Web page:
Some families will fill their new gardens with fruits and vegetables to bring truly fresh food to the table. Others are hoping for blooming flowers to brighten up their corner of Westhaven, a public housing community near the University of Virginia.
In a student-led project called Growing for CHANGE, Westhaven residents have co-designed hanging or boxed gardens with dozens of UVA student volunteers, working together to bring new verdure to an area where poor soil and small plots have kept most families from gardening.
On Saturday, students and residents will gather at Westhaven for a Community Grow Day to begin planting seeds in the newly constructed gardens. City Schoolyard Garden, which manages gardens at seven Charlottesville public schools, will distribute seeds for flowers, fruits and vegetables and offer gardening lessons during the event, ultimately helping residents grow healthy food right outside their door.
Growing for CHANGE is the brainchild of co-founders Shantell Bingham, a graduate student pursuing a master’s degree in public health, and Artem Demchenko, a fourth-year undergraduate student in UVA’s School of Architecture. Bingham and Demchenko are Dalai Lama Fellows, two of only 19 students worldwide selected for the 2015-16 fellowship sponsored by the Tibetan spiritual leader. Each receives funding for projects supporting the fellowship’s mission of promoting peace, justice and ecology.
Bingham and Demchenko used the funding to create Growing for CHANGE after discovering their mutual interest in the Westhaven community, where each had volunteered with Bridging the Gap, a Madison House program pairing UVA student mentors with refugee children in Charlottesville. Bingham, who formerly directed Bridging the Gap, also spent a summer photographing Westhaven residents for a social documentary photography class.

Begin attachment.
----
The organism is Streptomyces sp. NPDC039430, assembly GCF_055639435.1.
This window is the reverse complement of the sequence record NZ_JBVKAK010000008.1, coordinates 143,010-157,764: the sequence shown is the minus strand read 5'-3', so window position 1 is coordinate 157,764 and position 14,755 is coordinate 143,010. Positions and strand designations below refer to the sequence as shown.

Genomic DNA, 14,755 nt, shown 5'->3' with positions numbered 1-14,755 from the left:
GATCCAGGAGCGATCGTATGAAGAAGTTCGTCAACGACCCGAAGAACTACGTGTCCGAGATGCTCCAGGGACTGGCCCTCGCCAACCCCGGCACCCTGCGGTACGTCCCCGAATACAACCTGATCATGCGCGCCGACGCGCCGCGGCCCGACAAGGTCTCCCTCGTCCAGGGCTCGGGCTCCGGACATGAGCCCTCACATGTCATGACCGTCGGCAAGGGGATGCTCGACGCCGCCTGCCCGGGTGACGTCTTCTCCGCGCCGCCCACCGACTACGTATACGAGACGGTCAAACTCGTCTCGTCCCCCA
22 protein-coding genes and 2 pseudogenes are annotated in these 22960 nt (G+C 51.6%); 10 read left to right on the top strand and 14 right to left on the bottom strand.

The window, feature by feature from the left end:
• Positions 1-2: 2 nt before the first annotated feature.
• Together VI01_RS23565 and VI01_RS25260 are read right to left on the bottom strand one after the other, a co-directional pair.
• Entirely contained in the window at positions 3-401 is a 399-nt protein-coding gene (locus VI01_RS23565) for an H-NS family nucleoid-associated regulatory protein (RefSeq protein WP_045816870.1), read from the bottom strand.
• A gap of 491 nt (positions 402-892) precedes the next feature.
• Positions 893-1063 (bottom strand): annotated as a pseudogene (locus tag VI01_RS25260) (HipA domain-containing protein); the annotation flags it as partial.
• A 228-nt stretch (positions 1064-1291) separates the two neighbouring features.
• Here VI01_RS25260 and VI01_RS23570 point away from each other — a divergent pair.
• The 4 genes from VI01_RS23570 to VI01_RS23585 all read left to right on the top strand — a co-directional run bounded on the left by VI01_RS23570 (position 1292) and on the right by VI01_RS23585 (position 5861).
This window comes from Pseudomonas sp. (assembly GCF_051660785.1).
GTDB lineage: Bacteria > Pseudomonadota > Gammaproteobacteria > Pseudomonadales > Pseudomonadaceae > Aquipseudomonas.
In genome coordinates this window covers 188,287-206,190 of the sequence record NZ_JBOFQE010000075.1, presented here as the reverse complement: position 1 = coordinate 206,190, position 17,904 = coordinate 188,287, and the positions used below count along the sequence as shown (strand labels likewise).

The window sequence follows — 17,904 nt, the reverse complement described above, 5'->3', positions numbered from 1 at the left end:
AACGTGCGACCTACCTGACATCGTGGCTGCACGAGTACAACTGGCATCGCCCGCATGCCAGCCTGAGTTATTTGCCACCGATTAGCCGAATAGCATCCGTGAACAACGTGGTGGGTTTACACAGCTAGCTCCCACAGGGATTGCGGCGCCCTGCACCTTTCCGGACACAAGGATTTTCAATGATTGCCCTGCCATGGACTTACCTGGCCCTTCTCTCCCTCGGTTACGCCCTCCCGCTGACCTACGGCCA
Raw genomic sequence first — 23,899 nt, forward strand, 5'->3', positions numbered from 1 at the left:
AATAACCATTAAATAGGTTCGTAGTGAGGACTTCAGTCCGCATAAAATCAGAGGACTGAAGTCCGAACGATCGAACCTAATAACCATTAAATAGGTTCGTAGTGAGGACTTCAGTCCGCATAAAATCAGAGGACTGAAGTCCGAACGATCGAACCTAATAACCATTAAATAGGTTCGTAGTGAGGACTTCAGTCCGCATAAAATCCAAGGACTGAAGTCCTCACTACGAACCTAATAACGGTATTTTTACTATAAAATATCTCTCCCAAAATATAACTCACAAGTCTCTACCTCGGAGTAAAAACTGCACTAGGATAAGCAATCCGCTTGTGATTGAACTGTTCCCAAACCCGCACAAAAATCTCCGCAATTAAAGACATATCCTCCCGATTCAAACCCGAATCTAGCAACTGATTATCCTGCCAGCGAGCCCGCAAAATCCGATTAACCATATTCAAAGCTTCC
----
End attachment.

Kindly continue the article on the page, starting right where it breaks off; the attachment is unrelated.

Previous efforts to build community gardens at Westhaven failed to include residents throughout the design process and left them with little feeling of ownership, Demchenko said. To avoid this, Demchenko and Bingham focused their efforts on individuals and families and used a co-designing approach that gave residents a very active role in designing the gardens. They also educated student volunteers about the history of the Westhaven community, which was created in the 1970s when redevelopment displaced residents of Vinegar Hill, a predominantly African-American neighborhood, in the name of “urban renewal.”
“Architects can be used to just coming in and trying to be the expert, but this is a different approach that empowers a community that has been historically disempowered and gives them a voice in leading the design,” Demchenko said.
In August, students manned a booth at Westhaven’s Community Day and, with approval from community leadership, went door-to-door talking with residents about potential gardens. By the time the spring semester began, students were co-designing gardens with about 20 residents and their families, meeting weekly at Westhaven to measure and sketch designs.
In March, students used the woodshops at the School of Architecture to build planters to their residents’ specifications. Over the weekend, resident and student teams began installing the planters outside of Westhaven homes.